Police are hoping the clothing of a person found dead in some Orlando woods will help identify him. The unidentified male was found the morning of Nov. 19 just west of Orlando International Airport, in some woods near Andros Place and Avenue C, police said. He was wearing blue Quilted Giraffe brand jeans and camel-colored Brahma boots. He was also wearing a hoodie that looked brown or light tan, though police said it was hard to tell because of the condition it was in.
The Florida Supreme Court recommended two new judges be added to courthouses in Orange and Osceola counties, though the state legislature will have to decide whether to fund those positions. The court also recommended adding two judges in Hillsborough County. “The Court does not take these steps lightly; rather, we do so recognizing that we must remain consistent in our application of the workload methodology and our obligations,” justices wrote.
An Orange County man who was released from prison for two days in 2015, then put back behind bars because of an apparent error in calculating his sentence, will see his case go to the state's highest court next month. Kenneth Purdy, 40, was arrested at 17 for his role in a man’s killing. He helped two friends with a robbery and carjacking that ended with Willie Townsel, a 23-year-old Orlando warehouse worker, being shot to death.
@orlandosentinel Basically, if you care about your community and the people in it, you should care about your local newspaper. It's ONE DOLLAR FOR SIX MONTHS, for crying out loud. https://t.co/uFlGUIBpW2
Muck Rack makes it simple to find people, tweets, or articles that mention any name, keyword, company, hashtag etc. We've compiled this guide to help you make the most of your search.
Selecting a term
Start searching tweets, articles from media outlets, articles mentioned in tweets, journalists'
names, titles and bios with some suggested searches:
Companies or Topics (e.g. iPhone, Microsoft)
Phrases (e.g. "cloud computing") — use quotes to keep the terms together
Twitter handles (e.g. @username) — returns those who have mentioned or replied to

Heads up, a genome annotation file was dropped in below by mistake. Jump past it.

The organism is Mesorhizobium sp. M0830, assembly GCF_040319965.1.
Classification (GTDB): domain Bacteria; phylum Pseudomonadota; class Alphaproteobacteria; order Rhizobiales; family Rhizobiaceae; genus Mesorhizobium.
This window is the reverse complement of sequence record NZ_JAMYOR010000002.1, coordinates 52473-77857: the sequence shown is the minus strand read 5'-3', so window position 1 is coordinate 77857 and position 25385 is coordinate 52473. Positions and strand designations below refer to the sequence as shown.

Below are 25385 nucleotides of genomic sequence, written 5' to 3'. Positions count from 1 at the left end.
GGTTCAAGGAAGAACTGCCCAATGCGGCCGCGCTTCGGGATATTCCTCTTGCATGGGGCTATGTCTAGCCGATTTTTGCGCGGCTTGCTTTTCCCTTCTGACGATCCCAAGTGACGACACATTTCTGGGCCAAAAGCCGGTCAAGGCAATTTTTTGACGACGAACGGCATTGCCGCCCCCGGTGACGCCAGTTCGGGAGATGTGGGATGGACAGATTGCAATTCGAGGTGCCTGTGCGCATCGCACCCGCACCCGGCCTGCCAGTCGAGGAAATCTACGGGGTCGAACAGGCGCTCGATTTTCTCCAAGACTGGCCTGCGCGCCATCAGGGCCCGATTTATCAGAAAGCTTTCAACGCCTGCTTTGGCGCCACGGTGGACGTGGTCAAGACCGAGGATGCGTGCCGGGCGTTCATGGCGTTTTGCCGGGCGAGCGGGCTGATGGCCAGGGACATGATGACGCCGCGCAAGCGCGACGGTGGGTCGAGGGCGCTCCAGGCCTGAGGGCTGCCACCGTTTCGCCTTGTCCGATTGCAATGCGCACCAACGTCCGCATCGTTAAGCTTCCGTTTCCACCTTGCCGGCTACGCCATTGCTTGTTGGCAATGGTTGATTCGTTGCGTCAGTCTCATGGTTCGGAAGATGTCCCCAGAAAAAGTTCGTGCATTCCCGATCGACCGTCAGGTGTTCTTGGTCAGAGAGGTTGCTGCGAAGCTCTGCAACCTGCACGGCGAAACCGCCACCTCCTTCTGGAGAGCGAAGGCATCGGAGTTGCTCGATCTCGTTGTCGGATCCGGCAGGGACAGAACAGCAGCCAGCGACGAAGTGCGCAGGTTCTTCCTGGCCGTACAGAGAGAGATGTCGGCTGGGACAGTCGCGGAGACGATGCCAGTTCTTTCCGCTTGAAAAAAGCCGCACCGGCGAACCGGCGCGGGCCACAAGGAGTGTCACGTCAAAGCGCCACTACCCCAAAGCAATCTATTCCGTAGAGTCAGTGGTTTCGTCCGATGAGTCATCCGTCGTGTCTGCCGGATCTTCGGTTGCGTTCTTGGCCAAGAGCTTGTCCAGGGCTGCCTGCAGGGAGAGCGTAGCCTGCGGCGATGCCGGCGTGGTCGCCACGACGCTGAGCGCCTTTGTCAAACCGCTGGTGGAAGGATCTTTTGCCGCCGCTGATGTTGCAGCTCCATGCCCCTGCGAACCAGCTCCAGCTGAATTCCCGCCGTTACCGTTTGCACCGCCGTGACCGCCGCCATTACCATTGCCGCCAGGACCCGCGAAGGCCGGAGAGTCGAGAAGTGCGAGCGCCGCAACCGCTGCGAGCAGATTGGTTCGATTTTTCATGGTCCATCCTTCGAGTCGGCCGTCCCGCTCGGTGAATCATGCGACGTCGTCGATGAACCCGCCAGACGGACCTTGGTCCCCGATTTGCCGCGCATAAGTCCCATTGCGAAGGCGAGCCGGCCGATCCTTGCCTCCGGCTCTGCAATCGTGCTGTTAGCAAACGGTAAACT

Names (e.g. "David Pogue")
Hashtags (e.g. #sxsw, #london2012)
Bio details (e.g. vegan, Olympics, father)
Muck Rack's Advanced Search allows for many boolean operators.
Find results that mention multiple specified terms, use AND or
+. For example, ensure each result contains both Elon Musk and Mark Zuckerberg by
searching Musk AND Zuckerberg or Musk + Zuckerberg.
Use the operators OR or , to broaden your search when you'd like either of
multiple terms to appear in results. (This is the default behavior of our search when no operators
are used). For example, results will contain either cake or cookie by searching cake OR cookie or cake,cookie
Use NOT or - to subtract results from your search. For
example, searching Disney will yield results about the Walt Disney Company as well as Walt Disney
World Resort. To exclude mentions of Disney World, search for Disney -World or Disney
When using one of these operators with a phrase, enclose it in quotation marks. For example, you can
find results about smartphones excluding Apple's iPhone 4S by searching smartphone -"iPhone
Exact case matching or punctuation
If you're searching for a brand name or keyword that relies on specific punctuation marks or capitalization, you can
find results that match your exact query by adding matchcase: before the keyword you're searching for, like matchcase:E*TRADE .
Use parentheses to separate multiple
boolean phrases. For example, to find journalists talking about having fun in Disney World or
Disneyland, search for ("disney world" OR disneyland) AND fun.
An asterisk can be used to search for any variation of a root word truncated by the asterisk. For example, searching for admin* will return results for administrator, administration, administer, administered, etc.
A near operator is an AND operator where you can control the distance between the words. You can vary the distance the near operation uses by adding a forward slash and number (between 0-99) such as strawberries NEAR/10 "whipped cream", which means the strawberries must exist within 10 words of "whipped cream".